Eight maids a-milking…Maids who milked the cows were the least of the servants in a home. Their job symbolized Christ’s faithfulness even to us who don’t deserve his love. (Rom. 5:1-The eight maids stand for the eight beautitudes, or blessings, listed in Matthew 5:3-10: the poor in spirit; those mourning; the meek; those who hunger and thirst for righteousness; the merciful; the peacemakers; those persecuted for righteousness’s sake

Nine ladies dancing…remind us of the nine fruits of the Spirit: love, joy, peace, patience, kindness, goodness, faithfulness, gentleness and self-control. (Gal. 5::22)

Ten Lords a-leaping…Lords established the law in their own jurisdictions. The Lords stand for the Ten Commandments which are holy and good, by which we should live, and by which we are justly condemned because of our sin. (Ex. 20:3-17; Gal 3:10-28)

Eleven pipers piping…The pipers remind us of the eleven original apostles who did not forsake the faith as Judas did in betraying Christ; apostles who preached the good news of the gospel to the whole world. (Acts 1:13; John 17:12; Matt 28:19 and Rom. 10:18-21)

Twelve drummers drumming…set the pace, reminding us of what we believe by symbolizing the twelve points of doctrine in the Apostle’s creed, one of the earliest “confessions” of faith that summarize the basic teachings of Biblical Christian faith. Orthodox confessions are not meant to add to or replace scripture, but to summarize its teachings. They can be recited at will to remind us of the basics of the Christian faith.

The song’s origins could extend far back in history as 1625. Some person’s have associated it (or confused it) with a song known as both “A New Dial” or “In Those Twelve Days,” a musical piece that assigns a religious meaning to each of the twelve days of Christmas. It is recited in a question-and-answer format.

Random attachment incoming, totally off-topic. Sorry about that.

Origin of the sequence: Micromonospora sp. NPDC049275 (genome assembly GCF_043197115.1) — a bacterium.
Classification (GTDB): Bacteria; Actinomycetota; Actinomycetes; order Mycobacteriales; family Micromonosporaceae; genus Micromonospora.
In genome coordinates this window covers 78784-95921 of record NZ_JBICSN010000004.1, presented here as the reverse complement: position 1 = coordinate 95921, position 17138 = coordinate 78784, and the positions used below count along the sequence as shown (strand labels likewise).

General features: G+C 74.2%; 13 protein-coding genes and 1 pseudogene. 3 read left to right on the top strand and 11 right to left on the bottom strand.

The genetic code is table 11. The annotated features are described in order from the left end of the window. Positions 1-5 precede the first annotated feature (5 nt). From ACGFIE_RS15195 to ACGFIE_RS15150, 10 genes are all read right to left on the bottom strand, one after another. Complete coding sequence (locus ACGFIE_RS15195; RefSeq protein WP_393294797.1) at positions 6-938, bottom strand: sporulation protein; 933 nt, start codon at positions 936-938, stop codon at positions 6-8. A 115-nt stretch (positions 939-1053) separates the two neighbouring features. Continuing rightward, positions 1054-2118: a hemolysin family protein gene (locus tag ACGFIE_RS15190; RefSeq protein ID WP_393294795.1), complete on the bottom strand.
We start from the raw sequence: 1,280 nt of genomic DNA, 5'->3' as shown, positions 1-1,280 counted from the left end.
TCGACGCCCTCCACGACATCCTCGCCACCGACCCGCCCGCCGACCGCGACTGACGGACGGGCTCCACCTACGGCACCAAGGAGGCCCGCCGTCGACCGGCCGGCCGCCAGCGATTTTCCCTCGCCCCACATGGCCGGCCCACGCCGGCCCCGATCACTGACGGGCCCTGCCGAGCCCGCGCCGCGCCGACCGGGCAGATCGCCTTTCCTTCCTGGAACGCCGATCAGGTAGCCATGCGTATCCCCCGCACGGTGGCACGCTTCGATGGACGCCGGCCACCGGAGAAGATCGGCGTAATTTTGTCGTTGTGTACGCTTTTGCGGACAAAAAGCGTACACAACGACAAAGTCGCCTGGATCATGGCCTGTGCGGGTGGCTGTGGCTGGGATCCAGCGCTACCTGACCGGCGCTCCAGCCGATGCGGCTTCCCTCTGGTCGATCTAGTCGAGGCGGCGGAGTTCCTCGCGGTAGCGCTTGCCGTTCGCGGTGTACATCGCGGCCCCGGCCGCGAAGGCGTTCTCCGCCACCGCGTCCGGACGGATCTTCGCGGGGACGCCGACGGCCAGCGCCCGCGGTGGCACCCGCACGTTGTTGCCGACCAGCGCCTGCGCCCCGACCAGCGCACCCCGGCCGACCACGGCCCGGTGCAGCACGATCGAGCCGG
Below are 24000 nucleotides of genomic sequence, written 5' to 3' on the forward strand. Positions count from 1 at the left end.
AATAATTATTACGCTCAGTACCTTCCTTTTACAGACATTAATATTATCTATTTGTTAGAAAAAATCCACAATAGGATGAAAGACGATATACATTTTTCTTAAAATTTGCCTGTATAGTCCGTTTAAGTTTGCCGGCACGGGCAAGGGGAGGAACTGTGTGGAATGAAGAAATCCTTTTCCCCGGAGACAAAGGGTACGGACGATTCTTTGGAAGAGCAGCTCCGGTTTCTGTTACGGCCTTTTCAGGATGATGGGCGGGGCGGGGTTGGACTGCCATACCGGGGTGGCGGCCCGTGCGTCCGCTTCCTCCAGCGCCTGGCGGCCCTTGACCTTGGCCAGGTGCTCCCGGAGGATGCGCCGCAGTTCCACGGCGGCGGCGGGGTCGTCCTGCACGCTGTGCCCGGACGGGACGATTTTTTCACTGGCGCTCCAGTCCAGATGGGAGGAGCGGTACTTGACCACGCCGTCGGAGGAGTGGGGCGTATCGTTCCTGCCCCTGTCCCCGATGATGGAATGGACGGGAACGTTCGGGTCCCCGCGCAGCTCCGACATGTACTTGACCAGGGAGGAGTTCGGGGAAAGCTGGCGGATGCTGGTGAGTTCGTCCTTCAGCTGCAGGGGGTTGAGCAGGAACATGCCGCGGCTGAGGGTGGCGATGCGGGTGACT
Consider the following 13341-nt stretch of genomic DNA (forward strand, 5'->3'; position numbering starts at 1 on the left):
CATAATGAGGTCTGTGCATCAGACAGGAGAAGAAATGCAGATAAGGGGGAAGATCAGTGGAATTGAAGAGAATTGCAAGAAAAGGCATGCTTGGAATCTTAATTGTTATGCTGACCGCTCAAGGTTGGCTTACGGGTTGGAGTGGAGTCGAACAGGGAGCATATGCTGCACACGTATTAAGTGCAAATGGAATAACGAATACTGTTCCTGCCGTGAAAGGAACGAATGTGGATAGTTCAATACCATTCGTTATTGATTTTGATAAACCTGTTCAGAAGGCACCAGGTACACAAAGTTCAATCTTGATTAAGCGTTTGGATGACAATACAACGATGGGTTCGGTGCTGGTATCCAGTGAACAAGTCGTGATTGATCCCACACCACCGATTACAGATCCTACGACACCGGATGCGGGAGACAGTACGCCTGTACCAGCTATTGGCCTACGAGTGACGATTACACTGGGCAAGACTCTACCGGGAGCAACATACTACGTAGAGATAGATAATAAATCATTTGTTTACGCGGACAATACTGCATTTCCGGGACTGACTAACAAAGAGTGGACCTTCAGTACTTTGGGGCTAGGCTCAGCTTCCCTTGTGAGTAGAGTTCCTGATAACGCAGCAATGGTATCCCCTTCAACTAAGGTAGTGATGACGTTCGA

What are they that are but one?
We have one God alone
In heaven above sits on His throne.

What are they which are by two?
Two testaments, the old and new,
We do acknowledge to be true.

What are they which are but three?
Three persons in the Trinity,
Which make one God in unity.

What are they which are but four
Four sweet Evangelists there are,
Christ’s birth, life, death which do

What are they which are but five?
Five senses, like five kings, maintain
In every man a several reign.

What are they which are but six?
Six days to labor is not wrong,
For God himself did work so long.

What are they which are but seven?
Seven liberal arts hath God sent down
With divine skill man’s soul to crown.

What are they which are but eight?
Eight Beatitudes are there given
Use them right and go to heaven.

What are they which are but nine?
Nine Muses, like the heaven’s nine spheres,
With sacred tunes entice our ears.

What are they which are but ten?
Ten statutes God to Moses gave declare.
Which, kept or broke, do spill or save.

What are they which are but eleven?
Eleven thousand virgins did partake
And suffered death for Jesus’ sake.

What are they which are but twelve?
Twelve are attending on God’s son;
Twelve make our creed. The Dial’s done.








SANTAS, MRS. SANTAS, ELVES & REINDEER WANTED: Please apply—Application #1